Here’s an observation: African-Americans are significantly more likely than white Americans to have sickle cell disease and lupus. Is that racist? A number of diseases are significantly more prevalent in Jews than others. Is that racist?

    Was it racist for American Indians to be especially vulnerable to European diseases? No. It was, however, racist for the Europeans to give those Indians blankets embroidered with smallpox.

  114. 114

    David Kellogg,

    I agree with you that measurements are, in themselves, neutral. But, when they show uniqueness, they separate, and that separation is itself a guideline of what designates race. Even Lewontin claimed this. And his paper, if it did address racism, (i.e. if the measurements refute racism by refuting race), then they went beyond any neutrality of measurement, into the realm of meaning; and on this, the same measurement could be used to support racism, for differences, (and there are differences) no matter how large or small, could be used to bolster the claim that races exist, depending on how you interpret them and the meaning you assign them. Modern day phrenology isn’t going to dispel racism.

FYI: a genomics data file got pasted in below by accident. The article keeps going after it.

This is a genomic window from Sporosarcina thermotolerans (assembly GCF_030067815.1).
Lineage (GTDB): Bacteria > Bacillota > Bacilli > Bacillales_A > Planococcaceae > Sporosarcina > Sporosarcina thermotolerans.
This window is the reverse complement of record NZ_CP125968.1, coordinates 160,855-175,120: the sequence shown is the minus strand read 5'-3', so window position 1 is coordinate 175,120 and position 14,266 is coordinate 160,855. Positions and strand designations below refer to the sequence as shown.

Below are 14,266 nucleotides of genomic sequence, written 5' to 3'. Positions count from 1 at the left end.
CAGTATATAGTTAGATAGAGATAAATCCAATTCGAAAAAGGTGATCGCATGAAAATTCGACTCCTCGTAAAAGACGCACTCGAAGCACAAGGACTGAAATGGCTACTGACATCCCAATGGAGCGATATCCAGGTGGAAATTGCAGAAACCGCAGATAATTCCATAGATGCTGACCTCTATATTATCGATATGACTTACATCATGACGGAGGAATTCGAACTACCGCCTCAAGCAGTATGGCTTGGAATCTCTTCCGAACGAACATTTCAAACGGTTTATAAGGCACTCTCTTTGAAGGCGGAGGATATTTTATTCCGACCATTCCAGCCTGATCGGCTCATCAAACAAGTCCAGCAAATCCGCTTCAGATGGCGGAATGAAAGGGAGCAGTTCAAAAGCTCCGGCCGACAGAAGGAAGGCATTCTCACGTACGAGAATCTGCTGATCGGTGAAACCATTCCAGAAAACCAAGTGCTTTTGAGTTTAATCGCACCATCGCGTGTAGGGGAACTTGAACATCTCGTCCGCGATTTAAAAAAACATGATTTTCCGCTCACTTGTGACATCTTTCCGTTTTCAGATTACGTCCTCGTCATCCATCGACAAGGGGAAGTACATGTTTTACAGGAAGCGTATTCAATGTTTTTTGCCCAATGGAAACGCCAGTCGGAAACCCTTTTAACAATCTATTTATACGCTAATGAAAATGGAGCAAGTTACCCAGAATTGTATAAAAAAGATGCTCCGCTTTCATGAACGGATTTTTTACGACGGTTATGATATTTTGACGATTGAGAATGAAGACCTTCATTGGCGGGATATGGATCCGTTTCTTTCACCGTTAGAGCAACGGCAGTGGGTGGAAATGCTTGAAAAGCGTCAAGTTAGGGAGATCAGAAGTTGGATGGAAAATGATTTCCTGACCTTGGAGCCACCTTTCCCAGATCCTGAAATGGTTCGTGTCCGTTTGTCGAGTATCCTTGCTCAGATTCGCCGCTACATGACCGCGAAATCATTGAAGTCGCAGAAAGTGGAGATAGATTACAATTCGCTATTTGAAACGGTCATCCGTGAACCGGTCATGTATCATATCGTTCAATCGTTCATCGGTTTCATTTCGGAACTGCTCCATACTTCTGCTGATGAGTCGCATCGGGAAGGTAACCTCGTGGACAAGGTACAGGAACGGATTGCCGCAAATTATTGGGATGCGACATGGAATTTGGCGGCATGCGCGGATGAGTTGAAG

115. 115

    dbthomas,

    Make no mistake about it, the Aboriginals didn’t fit in with the rest of humanity in Lewontin’s paper. His measurement precluded them from the pool of other races. That’s a designation of race, which is, quite honestly, racism. He says that they are a unique group. His theory on race being dispelled is mostly true, except for those darn pesky Aboriginals that he gave a nod to, presumably out of intellectual honesty, and passed right over the implications that follow, including the disconfirmation of his purpose of writing the paper that they evidence.